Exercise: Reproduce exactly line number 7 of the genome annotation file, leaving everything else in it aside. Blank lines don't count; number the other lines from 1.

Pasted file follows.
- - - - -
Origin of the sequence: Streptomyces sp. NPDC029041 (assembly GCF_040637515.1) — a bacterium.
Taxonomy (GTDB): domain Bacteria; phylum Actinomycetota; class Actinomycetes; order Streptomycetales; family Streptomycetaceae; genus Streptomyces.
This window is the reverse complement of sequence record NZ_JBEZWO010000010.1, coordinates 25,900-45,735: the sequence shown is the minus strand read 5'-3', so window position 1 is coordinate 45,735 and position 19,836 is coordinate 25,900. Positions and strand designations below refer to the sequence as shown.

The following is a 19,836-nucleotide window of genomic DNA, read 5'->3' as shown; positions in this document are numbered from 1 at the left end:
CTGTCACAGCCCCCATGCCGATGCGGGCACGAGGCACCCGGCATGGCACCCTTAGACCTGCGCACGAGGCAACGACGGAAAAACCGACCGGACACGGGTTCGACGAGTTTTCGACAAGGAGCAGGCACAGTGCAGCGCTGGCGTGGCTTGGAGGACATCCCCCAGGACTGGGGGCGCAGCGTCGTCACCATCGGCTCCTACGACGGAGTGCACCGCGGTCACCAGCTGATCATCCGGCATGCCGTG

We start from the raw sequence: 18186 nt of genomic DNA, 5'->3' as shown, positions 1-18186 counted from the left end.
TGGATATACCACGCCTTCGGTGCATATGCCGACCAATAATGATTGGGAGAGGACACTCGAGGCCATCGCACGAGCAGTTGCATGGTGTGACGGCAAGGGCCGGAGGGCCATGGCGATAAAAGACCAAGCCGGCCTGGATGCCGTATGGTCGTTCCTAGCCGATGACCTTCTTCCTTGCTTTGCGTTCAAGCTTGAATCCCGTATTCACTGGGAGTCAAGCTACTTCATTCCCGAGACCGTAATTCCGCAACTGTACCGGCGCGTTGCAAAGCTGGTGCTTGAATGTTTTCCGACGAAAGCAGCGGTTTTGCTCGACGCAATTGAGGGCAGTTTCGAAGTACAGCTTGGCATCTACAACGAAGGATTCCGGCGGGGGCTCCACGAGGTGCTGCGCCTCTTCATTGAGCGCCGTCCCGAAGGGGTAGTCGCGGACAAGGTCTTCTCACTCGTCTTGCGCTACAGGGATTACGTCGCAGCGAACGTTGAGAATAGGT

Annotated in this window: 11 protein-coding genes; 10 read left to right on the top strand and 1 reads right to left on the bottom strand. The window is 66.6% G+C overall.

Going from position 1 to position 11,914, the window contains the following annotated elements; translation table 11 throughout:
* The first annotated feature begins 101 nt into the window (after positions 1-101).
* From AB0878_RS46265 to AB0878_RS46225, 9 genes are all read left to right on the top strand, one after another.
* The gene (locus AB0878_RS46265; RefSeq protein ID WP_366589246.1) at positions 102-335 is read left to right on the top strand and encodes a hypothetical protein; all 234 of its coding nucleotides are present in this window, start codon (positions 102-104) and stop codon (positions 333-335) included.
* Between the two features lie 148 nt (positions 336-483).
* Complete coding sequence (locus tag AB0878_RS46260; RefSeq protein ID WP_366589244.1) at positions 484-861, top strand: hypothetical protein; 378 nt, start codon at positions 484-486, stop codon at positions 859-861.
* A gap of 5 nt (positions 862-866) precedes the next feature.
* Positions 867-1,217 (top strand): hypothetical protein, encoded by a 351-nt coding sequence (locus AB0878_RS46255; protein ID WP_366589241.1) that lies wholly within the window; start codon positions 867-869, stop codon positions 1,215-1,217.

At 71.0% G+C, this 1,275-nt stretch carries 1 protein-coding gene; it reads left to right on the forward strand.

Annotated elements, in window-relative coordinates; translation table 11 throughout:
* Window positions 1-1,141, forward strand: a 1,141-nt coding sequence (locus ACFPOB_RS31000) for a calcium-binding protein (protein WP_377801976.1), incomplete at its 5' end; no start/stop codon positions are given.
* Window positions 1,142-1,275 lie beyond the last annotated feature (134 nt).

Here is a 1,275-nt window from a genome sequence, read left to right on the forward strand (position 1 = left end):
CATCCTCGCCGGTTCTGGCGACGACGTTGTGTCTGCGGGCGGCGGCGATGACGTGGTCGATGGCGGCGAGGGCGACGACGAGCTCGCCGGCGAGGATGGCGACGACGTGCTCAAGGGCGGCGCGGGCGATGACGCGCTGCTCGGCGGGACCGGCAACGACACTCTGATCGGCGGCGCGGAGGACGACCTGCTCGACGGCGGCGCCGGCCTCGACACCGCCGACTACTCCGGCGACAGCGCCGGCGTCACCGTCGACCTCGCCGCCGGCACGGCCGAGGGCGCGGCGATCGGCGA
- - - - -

TGGATATACCACGCCTTCGGTGCATATGCCGACCAATAATGATTGGGAGAGGACACTCGAGGCCATCGCACGAGCAGTTGCATGGTGTGACGGCAAGGGCCGGAGGGCCATGGCGATAAAAGACCAAGCCGGCCTGGATGCCGTATGGTCGTTCCTAGCCGATGACCTTCTTCCTTGCTTTGCGTTCAAGCTTGAATCCCGTATTCACTGGGAGTCAAGCTACTTCATTCCCGAGACCGTAATTCCGCAACTGTACCGGCGCGTTGCAAAGCTGGTGCTTGAATGTTTTCCGACGAAAGCAGCGGTTTTGCTCGACGCAATTGAGGGCAGTTTCGAAGTACAGCTTGGCATCTACAACGAAGGATTCCGGCGGGGGCTCCACGAGGTGCTGCGCCTCTTCATTGAGCGCCGTCCCGAAGGGGTAGTCGCGGACAAGGTCTTCTCACTCGTCTTGCGCTACAGGGATTACGTCGCAGCGAACGTTGAGAATAGGT